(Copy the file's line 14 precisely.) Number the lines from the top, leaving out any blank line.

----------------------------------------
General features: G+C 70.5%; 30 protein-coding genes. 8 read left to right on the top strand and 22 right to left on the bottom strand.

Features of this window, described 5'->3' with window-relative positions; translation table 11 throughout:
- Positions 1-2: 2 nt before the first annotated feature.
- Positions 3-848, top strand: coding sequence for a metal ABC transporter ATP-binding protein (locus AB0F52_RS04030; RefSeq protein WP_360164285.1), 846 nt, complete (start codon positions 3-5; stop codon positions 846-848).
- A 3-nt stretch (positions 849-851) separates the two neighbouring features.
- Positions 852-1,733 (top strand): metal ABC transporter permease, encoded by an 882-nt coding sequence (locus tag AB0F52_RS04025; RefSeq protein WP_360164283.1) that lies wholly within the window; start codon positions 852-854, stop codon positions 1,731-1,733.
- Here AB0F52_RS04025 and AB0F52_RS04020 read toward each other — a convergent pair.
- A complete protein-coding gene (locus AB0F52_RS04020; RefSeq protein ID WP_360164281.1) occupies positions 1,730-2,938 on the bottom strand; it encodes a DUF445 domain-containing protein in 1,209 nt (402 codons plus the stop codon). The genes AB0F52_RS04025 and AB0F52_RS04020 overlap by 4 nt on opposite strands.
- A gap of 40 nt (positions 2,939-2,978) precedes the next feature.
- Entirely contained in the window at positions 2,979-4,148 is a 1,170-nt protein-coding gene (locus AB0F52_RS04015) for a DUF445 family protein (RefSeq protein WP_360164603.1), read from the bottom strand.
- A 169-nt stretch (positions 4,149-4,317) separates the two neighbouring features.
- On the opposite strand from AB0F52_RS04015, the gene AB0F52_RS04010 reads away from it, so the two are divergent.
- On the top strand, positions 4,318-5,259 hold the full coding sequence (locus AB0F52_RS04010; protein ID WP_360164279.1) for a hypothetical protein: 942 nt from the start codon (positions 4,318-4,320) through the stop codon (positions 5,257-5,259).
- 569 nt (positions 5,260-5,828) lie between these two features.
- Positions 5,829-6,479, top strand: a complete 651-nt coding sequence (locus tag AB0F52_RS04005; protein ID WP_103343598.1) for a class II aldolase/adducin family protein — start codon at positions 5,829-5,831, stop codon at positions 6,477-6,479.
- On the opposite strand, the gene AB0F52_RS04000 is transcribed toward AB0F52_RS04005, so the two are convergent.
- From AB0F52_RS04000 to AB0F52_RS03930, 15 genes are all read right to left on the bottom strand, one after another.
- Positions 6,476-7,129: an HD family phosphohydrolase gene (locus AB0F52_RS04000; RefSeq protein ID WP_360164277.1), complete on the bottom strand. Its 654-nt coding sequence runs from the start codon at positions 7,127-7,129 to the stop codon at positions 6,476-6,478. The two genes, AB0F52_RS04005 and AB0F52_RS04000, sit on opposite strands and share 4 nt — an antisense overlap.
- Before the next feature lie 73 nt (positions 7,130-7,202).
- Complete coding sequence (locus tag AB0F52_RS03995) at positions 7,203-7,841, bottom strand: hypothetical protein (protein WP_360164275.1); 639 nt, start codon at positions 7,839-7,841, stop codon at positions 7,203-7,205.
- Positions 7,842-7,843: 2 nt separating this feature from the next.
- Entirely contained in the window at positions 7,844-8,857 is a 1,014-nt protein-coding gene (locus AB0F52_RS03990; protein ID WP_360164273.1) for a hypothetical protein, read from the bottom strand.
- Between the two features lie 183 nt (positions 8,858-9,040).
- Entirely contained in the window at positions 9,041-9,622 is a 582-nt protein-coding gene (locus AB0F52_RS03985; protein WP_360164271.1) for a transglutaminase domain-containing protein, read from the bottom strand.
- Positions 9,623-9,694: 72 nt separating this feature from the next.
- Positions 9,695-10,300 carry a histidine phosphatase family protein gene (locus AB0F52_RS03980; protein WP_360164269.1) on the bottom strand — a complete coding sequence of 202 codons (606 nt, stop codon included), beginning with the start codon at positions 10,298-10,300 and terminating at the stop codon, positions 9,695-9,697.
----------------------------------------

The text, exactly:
- 569 nt (positions 5,260-5,828) lie between these two features.